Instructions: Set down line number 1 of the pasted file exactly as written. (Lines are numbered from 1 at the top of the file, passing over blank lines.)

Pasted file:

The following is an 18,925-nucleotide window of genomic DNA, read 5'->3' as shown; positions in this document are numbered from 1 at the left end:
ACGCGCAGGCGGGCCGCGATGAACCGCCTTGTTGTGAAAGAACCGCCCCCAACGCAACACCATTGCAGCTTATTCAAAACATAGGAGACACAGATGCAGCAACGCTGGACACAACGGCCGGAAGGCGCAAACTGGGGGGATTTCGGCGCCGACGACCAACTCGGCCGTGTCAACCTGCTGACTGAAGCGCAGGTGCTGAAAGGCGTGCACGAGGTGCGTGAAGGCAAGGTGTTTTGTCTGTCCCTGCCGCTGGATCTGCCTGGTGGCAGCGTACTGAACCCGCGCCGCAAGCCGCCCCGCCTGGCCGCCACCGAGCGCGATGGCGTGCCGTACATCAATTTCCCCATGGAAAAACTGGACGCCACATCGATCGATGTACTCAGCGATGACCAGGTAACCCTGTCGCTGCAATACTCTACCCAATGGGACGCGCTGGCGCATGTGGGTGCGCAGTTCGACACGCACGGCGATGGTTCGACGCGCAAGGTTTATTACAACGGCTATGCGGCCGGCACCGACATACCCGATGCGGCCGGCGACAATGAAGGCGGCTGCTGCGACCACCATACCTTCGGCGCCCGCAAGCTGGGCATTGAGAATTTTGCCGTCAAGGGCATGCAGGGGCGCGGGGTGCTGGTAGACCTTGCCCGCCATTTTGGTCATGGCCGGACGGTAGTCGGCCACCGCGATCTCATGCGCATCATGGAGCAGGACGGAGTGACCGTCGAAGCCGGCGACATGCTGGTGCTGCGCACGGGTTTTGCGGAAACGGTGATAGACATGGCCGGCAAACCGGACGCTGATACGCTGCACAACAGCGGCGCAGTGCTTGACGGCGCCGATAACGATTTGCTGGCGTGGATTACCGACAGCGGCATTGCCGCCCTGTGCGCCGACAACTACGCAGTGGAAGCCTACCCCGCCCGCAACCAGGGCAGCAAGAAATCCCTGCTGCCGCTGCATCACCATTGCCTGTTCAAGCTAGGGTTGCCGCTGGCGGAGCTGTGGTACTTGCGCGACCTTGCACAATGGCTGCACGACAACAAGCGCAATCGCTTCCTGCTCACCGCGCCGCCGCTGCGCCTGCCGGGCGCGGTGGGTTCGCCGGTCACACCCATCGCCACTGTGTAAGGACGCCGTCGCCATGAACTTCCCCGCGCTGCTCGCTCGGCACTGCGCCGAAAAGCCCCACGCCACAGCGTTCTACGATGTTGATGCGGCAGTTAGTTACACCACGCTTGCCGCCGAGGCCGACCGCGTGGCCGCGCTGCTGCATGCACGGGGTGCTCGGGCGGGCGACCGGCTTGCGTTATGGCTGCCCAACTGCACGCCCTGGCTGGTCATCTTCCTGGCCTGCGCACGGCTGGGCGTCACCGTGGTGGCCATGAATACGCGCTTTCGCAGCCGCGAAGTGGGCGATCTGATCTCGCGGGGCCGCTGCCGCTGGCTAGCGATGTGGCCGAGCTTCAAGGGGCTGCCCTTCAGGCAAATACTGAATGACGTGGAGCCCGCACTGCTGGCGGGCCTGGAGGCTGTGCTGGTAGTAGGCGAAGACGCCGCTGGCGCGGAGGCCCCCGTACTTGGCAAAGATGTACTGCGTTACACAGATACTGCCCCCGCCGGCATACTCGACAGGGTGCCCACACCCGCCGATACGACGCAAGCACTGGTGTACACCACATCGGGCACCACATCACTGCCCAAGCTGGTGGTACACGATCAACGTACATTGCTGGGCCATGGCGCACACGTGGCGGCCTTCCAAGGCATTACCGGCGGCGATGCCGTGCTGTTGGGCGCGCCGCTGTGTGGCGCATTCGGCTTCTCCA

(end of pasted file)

The following is an 18,925-nucleotide window of genomic DNA, read 5'->3' as shown; positions in this document are numbered from 1 at the left end: